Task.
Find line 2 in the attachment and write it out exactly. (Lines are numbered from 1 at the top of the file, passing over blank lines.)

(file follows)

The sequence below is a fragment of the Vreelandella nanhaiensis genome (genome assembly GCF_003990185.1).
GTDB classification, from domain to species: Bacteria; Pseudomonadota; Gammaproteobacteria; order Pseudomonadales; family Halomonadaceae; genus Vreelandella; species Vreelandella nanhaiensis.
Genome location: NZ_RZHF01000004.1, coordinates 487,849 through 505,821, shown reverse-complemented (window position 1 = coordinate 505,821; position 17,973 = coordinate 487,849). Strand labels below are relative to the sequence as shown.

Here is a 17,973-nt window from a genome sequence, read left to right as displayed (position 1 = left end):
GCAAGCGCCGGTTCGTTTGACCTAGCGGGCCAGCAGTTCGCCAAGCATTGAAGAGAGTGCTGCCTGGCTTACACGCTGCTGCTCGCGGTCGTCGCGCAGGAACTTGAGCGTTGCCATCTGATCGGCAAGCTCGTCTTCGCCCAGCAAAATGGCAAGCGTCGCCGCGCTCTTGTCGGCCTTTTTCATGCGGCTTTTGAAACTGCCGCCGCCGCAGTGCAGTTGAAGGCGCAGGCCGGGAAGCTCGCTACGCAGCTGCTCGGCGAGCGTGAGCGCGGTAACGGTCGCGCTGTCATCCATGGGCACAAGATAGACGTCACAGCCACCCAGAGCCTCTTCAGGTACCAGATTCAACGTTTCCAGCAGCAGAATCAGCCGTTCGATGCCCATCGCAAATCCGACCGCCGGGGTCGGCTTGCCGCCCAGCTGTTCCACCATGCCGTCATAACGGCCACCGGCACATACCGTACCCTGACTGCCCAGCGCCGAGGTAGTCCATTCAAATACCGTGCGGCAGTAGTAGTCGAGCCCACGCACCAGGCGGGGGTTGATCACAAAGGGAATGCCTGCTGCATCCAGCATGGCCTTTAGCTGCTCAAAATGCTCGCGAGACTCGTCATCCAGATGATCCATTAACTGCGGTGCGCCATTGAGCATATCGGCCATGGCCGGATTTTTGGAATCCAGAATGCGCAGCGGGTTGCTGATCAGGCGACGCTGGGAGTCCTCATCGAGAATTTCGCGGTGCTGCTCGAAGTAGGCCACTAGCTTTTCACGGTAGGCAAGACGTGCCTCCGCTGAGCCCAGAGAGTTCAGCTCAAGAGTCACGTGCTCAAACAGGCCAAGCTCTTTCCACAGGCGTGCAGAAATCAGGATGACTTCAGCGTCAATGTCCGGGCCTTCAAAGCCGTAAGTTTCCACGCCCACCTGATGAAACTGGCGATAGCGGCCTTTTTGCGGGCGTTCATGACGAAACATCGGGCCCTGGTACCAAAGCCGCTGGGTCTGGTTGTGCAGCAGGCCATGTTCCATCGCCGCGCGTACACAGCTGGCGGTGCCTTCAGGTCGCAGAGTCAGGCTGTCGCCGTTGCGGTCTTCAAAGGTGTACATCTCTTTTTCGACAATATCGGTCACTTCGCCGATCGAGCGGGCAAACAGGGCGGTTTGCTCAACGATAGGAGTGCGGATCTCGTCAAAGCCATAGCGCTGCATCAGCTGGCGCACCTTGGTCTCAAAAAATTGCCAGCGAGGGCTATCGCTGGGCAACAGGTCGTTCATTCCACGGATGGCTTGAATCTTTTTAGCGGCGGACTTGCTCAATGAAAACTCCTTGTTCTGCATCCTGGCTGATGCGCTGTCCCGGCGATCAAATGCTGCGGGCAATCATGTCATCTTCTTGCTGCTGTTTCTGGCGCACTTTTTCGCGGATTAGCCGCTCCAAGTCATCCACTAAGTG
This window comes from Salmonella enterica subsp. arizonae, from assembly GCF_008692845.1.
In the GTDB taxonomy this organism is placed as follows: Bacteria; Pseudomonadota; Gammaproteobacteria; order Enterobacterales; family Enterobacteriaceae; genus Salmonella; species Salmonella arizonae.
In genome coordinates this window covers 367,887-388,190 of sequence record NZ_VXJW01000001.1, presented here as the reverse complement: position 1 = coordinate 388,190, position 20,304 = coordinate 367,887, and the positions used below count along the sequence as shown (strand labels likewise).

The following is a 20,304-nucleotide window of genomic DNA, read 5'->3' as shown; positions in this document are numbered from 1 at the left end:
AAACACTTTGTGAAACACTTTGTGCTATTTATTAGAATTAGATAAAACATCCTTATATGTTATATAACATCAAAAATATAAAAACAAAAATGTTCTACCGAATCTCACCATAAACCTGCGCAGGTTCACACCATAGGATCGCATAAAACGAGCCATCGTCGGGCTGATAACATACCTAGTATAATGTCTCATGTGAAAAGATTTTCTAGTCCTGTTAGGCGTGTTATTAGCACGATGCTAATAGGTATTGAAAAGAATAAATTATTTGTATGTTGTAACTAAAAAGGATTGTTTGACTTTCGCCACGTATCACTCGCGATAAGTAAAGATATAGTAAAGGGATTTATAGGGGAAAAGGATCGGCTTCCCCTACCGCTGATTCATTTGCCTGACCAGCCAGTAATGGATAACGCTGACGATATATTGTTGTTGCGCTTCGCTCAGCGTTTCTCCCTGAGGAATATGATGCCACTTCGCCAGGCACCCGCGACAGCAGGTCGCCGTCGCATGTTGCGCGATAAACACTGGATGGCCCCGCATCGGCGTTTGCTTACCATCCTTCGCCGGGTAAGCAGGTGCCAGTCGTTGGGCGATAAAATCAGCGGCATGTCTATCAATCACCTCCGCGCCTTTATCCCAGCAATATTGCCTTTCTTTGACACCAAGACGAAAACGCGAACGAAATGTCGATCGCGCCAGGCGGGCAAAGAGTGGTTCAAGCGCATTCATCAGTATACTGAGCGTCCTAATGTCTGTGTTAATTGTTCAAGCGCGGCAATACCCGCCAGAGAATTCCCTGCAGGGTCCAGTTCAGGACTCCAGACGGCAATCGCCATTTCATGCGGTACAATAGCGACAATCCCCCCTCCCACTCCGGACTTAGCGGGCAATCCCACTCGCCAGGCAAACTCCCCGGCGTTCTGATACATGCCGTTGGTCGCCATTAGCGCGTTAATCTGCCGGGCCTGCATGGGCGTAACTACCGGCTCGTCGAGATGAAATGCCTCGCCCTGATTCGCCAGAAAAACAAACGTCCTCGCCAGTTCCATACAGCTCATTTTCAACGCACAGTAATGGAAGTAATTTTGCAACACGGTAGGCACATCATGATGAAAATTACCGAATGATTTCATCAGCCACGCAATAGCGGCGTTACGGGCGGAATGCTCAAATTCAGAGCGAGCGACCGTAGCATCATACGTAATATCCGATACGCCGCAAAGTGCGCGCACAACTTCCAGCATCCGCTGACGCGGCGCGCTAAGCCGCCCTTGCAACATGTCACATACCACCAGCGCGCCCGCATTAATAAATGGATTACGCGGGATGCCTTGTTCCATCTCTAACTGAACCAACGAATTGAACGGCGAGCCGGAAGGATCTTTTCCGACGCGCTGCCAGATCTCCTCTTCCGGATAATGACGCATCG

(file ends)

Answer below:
GTDB classification, from domain to species: Bacteria; Pseudomonadota; Gammaproteobacteria; order Pseudomonadales; family Halomonadaceae; genus Vreelandella; species Vreelandella nanhaiensis.